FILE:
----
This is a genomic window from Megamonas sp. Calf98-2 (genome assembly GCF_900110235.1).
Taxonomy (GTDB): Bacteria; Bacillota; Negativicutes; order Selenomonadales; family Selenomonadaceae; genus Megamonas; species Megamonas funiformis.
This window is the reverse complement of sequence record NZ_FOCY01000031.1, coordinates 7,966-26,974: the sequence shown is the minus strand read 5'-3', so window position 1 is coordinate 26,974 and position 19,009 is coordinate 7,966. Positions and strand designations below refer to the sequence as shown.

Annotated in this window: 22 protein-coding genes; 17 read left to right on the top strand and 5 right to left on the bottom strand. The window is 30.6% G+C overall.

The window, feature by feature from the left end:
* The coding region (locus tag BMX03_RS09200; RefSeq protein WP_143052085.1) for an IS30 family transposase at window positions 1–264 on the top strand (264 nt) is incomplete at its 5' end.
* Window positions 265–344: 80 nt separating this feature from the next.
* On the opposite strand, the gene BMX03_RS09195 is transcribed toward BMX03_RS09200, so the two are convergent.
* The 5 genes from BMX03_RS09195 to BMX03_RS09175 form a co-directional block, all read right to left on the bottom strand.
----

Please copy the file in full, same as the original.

This is a genomic window from Megamonas sp. Calf98-2 (genome assembly GCF_900110235.1).
Taxonomy (GTDB): Bacteria; Bacillota; Negativicutes; order Selenomonadales; family Selenomonadaceae; genus Megamonas; species Megamonas funiformis.
This window is the reverse complement of sequence record NZ_FOCY01000031.1, coordinates 7,966-26,974: the sequence shown is the minus strand read 5'-3', so window position 1 is coordinate 26,974 and position 19,009 is coordinate 7,966. Positions and strand designations below refer to the sequence as shown.

Annotated in this window: 22 protein-coding genes; 17 read left to right on the top strand and 5 right to left on the bottom strand. The window is 30.6% G+C overall.

The window, feature by feature from the left end:
* The coding region (locus tag BMX03_RS09200; RefSeq protein WP_143052085.1) for an IS30 family transposase at window positions 1–264 on the top strand (264 nt) is incomplete at its 5' end.
* Window positions 265–344: 80 nt separating this feature from the next.
* On the opposite strand, the gene BMX03_RS09195 is transcribed toward BMX03_RS09200, so the two are convergent.
* The 5 genes from BMX03_RS09195 to BMX03_RS09175 form a co-directional block, all read right to left on the bottom strand.